Pistachio: Search and Faceting of Large Reaction Databases

I recently gave a talk at the Washington ACS on a reaction database and search system: Pistachio. We built Pistachio to browse and search reactions extracted from patents. The system brings together many of our existing products and technology components including: LeadMine, PatFetch, NameRxn (HazELNut), and Arthor. This post summarises the key innovations of Pistachio with more details on the searching to follow in another post.

Data The core deployment of Pistachio currently contains ~6.9M reaction details. The majority are extracted from experimental procedure text in patents (~4.2M USPTO, ~0.9M EPO). The remaining ~1.8M are extracted from sketches in U.S. patents (see Sketchy Sketches). Each reaction record is linked back (e.g. via PatFetch) to the location in the patent where it was extracted. Reactions from in-house electronic lab notebooks can also be added.

Reaction Diagrams As the majority of reactions are from text we must re-generate a reaction diagram from SMILES. To this end I’ve spent some time improving the reaction depiction in the Chemistry Development Kit (CDK). An example is shown in Figure 1 and compared with other tools in the talk on Slides 12-15 of the talk below.

Figure 1. A Chloro Suzuki Coupling generated from SMILES, source text: US20160016966 [0517]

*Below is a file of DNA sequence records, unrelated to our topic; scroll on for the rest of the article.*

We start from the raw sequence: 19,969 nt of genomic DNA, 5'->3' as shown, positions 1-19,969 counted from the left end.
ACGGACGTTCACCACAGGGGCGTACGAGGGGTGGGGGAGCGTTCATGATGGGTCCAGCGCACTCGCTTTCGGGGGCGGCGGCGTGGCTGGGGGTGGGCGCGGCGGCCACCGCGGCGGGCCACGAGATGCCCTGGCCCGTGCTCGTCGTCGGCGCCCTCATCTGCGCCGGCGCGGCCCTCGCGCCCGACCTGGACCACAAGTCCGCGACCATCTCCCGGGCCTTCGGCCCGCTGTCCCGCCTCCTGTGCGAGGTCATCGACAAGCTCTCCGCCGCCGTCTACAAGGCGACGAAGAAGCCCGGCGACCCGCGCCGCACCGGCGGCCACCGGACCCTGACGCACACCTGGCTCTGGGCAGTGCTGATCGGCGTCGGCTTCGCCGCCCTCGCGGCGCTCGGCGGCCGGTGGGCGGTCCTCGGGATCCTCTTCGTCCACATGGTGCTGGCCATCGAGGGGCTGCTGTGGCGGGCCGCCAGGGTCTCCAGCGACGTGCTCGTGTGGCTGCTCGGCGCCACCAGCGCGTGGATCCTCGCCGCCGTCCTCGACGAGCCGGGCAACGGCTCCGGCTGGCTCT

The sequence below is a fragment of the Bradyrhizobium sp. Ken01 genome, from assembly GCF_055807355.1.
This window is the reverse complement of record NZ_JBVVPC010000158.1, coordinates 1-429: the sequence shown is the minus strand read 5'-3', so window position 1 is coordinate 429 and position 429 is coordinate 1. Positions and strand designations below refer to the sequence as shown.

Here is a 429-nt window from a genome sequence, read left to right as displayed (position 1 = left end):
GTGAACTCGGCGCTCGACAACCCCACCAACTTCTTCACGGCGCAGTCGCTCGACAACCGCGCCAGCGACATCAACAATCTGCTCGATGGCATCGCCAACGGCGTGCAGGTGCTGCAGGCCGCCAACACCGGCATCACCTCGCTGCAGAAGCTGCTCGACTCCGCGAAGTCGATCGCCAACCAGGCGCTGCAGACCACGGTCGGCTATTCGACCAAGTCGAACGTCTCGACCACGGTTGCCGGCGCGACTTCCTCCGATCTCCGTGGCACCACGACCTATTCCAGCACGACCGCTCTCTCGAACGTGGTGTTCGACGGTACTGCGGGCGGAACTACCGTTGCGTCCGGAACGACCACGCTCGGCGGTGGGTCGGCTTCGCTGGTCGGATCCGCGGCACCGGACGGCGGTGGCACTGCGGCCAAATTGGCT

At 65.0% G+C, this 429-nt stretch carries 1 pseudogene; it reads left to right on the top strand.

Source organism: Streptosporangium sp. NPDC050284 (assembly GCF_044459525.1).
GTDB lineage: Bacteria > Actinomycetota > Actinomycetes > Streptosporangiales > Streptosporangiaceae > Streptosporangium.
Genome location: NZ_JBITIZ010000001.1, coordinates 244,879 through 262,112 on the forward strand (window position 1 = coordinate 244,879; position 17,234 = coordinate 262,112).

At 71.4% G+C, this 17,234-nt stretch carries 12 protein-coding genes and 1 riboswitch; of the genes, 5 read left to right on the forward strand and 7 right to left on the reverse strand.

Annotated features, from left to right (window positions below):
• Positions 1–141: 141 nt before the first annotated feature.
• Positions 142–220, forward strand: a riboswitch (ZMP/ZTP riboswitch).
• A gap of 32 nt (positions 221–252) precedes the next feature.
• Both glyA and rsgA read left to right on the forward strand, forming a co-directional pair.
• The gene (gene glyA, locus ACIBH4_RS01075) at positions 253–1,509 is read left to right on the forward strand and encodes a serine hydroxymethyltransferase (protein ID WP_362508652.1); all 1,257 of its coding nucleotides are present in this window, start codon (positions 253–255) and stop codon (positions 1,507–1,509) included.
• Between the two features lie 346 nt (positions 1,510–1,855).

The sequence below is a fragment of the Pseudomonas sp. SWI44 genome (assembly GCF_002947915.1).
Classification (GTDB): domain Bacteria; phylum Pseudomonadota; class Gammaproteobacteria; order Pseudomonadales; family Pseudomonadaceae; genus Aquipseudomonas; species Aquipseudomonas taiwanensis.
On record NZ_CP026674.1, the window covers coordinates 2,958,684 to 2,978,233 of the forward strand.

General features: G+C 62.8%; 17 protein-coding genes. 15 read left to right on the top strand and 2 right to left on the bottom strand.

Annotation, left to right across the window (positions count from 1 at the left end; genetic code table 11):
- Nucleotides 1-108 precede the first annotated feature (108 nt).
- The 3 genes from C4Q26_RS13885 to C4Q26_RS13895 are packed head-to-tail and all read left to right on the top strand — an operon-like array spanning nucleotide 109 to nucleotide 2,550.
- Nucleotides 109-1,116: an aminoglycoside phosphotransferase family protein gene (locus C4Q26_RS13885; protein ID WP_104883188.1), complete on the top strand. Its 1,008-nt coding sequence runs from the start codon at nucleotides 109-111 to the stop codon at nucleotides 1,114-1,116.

Classification/Atom-Atom Mapping Every reaction is run through NameRxn to classify it, and simultaneously assign an Atom-Atom Mapping. Atom-Atom Mapping programs typically utilise Maximum Common Substructure (MCS) that can be slow and fail to correctly map certain reactions. Since NameRxn does not utilise MCS it is fast to process reactions and provides high quality atom maps (Figure 2).

Figure 2. Cyclic Beckmann Rearrangement, MCS-based Atom-Atom Mapping programs would find it difficult to map this correctly.

Search Queries are issued as natural language through an omni-box interface (Figure 3). The input text is interpreted with LeadMine and transformed in to the database query expression. I’ll expand more on the searching technology and capabilities in a follow up post.

Figure 3. Example of a Pistachio query.

What to know more? Additional information and a video demonstration of Pistachio working is on the product page. Pistachio is currently deployed as a Docker image and if you work for a large pharmaceutical company you may find you already have Pistachio running in-house. If you are interested in Pistachio or other areas of reaction informatics please contact us.

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